23. God in all three persons existed beyond time and history, but had acted in time and the history of mankind by a series of acts, distributed among revelation, covenant, prophecy and incarnation, of which the two most crucial were the 'old dispensation' given at Sinai which had constituted Israel as a people peculiarly God's and the 'new dispensation' consisting in Christ's incarnation, death and redemption and concluding in the descent of the Spirit at Pentecost; this had brought the old Israel to the end of its mission and substituted a new, the church which was at once a communion of humans in fellowship with God and one another, and the continued presence of Christ in his mystical though no longer his natural body. This series of acts, not yet concluded since more were to come, constituted 'sacred history', the record of God's action in and upon time, and of time as transformed by that action. Sacred history could be written and had left its own scriptures to record it; it was possible for a human author to paraphrase and enlarge it by means of commentary. Sacred history in the first place consisted of the record of action with regard to specific societies: initially the people of Israel, a community existing among the great empires of Egypt and Babylon, Assyria and Media, Macedon and Rome; subsequently the church, a communion local in its origins but held capable of including the whole of humanity. There were also those to whom God had not communicated himself directly, but whose history could nevertheless be traced, ever since the dispersion of the houses of Ham, Shem and Japhet after the Confusion of Tongues had distinguished them into many lineages, or gentes, of whom God had chosen to act only through that of Abraham, Isaac and Jacob. Sacred history had as its paired opposite that which was known as 'gentile history', and the question was whether the history of peoples not defined by covenant and revelation formed part of God's action in the world or was consigned to some outer darkness of merely 'secular' history meaning by that term the 'history' of time unredeemed by divine action. If so excluded, did the uncovenanted peoples generate a history significant in their own terms, or was their existence devoid of ultimate meaning? The easy solution was to bring them into the story in so far as their actions had affected the history of God's purposes through, or for, his own people. The prophets of the Exile had presented the kings of Egypt, Babylon and Assyria as God's instruments in the punishment of Israel grown false to its covenant with him, and a history of the ancient Near or Middle East could therefore be constructed around that of Israel as paradoxically its center a small and disregarded nation possessing a significance exceeding that of its enormous neighbours. But the problem grew far more complex when the history of the first Israel, and then that of the second, encountered that of Troy, Athens, Sparta and Rome: a history neither barbarous, idolatrous nor oriental, but documented in incomparable richness by a literature and sculpture, including a historiography, altogether its own a literature which furnished Christian and Enlightened civilisation with almost all its cultural models, and appropriated the names of 'humane letters', 'humanity' in the sense of humanitas and 'humane' or 'human' as opposed to sacred history. The Greek and Roman gentes transformed the question of gentile history by rendering the history of unredeemed man the history of Athens and Rome as opposed to Jerusalem, and enlarging 'classical' and 'humane' history to a point where it threatened to engulf sacred history itself. The neoclassical historian could choose to be a neo-pagan, finding the meaning of existence in classical values rather than in Christian; and whatever his choices, his hand was strengthened by the circumstance that his history contained that of the Hellenic 'philosophy', Platonist and Aristotelian, on which a great part of the edifice of Christian belief and doctrine had come to be founded.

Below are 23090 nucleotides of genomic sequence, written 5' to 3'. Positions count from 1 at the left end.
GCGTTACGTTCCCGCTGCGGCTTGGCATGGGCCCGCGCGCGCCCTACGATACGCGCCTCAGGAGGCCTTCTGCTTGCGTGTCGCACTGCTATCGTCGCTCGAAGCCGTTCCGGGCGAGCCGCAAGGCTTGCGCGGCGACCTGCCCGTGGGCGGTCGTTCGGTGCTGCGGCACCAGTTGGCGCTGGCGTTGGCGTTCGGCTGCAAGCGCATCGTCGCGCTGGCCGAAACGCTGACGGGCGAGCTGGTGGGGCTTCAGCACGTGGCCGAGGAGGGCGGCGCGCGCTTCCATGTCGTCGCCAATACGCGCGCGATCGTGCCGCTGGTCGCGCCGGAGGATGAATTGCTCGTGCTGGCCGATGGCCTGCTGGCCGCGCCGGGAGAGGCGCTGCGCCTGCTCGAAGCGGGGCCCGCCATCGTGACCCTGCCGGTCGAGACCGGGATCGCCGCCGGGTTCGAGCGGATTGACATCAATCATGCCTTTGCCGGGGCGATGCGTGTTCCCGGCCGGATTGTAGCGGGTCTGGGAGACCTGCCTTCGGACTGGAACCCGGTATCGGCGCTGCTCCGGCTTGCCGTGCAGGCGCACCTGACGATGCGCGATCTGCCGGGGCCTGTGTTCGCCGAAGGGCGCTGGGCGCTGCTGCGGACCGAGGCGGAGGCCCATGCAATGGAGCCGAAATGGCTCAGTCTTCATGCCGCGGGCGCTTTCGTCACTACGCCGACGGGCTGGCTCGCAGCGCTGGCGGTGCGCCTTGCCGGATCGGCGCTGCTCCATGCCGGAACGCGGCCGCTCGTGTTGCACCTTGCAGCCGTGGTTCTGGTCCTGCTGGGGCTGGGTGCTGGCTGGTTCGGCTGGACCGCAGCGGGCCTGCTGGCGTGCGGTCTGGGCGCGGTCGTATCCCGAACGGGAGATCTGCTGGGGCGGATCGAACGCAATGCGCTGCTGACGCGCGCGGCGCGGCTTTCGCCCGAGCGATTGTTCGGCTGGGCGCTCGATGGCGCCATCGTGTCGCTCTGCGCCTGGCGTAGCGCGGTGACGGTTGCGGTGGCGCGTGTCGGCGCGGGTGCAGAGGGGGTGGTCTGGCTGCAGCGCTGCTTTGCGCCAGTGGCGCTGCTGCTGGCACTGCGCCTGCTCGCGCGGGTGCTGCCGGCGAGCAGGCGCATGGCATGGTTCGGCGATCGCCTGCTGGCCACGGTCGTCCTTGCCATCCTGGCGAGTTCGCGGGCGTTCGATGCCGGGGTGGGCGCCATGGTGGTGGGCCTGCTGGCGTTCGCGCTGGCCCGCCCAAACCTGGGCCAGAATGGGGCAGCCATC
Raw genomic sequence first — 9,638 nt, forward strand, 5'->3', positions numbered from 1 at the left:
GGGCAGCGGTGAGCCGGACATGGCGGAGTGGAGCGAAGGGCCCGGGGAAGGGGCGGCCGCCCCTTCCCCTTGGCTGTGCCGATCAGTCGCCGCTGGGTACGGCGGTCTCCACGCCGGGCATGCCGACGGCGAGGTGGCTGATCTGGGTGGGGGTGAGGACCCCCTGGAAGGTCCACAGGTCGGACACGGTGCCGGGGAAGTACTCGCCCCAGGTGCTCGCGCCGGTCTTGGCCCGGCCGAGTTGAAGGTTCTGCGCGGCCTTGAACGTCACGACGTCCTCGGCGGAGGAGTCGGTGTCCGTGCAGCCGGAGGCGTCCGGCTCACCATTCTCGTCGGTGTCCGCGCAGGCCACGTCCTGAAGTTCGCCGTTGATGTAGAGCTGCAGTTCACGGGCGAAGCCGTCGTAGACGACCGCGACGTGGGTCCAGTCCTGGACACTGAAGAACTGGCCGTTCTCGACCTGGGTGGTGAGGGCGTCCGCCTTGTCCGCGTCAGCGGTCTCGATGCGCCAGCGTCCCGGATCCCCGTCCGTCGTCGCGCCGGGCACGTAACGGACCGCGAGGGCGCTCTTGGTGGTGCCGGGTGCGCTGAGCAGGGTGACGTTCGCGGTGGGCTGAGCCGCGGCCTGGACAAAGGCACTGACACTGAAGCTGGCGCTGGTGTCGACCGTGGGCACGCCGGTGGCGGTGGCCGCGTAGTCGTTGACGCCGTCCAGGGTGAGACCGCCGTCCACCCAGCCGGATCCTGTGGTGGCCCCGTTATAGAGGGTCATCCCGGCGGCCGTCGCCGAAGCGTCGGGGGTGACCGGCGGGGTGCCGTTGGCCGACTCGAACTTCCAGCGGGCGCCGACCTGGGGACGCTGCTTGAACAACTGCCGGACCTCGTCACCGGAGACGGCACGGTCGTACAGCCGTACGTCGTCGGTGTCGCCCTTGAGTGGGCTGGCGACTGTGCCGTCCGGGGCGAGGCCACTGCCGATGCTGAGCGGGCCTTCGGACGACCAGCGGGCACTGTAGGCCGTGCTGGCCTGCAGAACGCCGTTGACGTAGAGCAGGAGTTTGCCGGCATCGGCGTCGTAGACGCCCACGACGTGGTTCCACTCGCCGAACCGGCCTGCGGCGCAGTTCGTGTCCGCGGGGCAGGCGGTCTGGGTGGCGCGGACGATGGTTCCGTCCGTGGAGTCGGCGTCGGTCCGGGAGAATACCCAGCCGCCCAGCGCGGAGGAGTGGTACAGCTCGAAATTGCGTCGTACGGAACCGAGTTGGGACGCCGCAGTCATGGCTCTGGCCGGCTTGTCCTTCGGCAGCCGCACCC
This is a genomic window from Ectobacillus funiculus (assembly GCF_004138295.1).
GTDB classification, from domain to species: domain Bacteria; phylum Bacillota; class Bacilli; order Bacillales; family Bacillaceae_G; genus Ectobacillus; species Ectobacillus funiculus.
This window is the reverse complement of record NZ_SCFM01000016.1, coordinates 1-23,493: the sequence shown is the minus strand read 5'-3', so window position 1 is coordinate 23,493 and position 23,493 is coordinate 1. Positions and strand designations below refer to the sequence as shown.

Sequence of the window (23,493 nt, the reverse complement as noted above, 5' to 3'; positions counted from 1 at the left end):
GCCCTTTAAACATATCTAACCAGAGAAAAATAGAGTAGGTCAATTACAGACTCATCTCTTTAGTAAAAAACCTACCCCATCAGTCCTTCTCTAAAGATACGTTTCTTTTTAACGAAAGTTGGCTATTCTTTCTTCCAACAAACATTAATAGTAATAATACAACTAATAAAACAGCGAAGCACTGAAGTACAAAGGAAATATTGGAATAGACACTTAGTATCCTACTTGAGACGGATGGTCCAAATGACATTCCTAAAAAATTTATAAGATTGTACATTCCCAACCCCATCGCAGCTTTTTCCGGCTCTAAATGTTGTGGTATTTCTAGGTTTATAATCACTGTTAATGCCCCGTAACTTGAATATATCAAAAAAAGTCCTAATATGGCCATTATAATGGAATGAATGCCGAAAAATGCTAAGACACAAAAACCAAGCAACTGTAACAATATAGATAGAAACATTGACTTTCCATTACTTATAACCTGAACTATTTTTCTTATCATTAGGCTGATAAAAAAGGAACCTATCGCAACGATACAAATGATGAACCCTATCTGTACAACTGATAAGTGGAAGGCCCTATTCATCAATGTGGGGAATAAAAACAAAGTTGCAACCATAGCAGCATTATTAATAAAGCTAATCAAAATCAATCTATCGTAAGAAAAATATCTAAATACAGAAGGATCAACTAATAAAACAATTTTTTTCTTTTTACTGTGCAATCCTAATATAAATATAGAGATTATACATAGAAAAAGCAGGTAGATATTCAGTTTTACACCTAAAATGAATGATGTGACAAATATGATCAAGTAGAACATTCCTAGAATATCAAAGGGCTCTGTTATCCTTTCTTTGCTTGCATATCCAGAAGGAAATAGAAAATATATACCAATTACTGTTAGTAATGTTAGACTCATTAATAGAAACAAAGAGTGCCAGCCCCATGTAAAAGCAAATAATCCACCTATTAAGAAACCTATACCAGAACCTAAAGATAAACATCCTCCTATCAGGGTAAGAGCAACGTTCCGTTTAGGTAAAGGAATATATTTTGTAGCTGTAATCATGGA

24. The genealogy of the sons of Noah could be employed in tracing the origins of all the peoples, though it did not replace the creation and ancestor myths recorded of other gentes, including especially those of the Greeks and Romans. There arose and was intensified by humanist scholarship in the fifteenth through seventeenth centuries a complicated science known as chronology, aimed at reconciling the gentile accounts of primeval time and the actors in it with those given in the Old Testament and legitimised by the followers of the New [37]. Of all branches of premodern Christian learning this is perhaps the most alien to the post-Enlightened mind; it is full of such propositions as James Ussher's undeservedly notorious dating of the Creation to 4004 B. C., and identifications of biblical with non-biblical figures that read more strangely still; but it was the discovery of geological time in the nineteenth century which put an end to it, rather than the denunciations of Jewish chronology by philosophes who could only substitute some other or no other, and we shall find that its abandonment produced immediate effects less startling than might be supposed. However, the science of sacred and universal history was greatly complicated by the increasing knowledge, thrust upon Europeans in the age of global expansion, of civilisations Indian, Chinese and Meso-American [38], not to be found in biblical or Greco-Roman literature and possessing chronologies of their own even harder to reconcile with the Judeo-Christian than were those of Mesopotamia or still-undeciphered Egypt. Some of these chronologies, like the Maya, Europeans did their best to destroy; others, above all the Chinese, survived, were reported and presented Christian thought with new problems. It was not merely that Chinese and Hindu chronologies were excessively hard to reconcile with those worked out in the Christian-Hellenic-Mesopotamian encounter, or that China, vaguely known to the ancients, and America, utterly unknown to them, presented difficulties to the Noachic genealogies. The latter problem was in fact solved by supposing to our minds not objectionably that America had been peopled by humans from northern Asia, thus making both Chinese and pre-Columbian Americans descendants of either Ham or Japhet. The crux was rather that the newly-discovered civilisations enlarged and complicated the problem of gentile history, and so of the identity between sacred history and universal.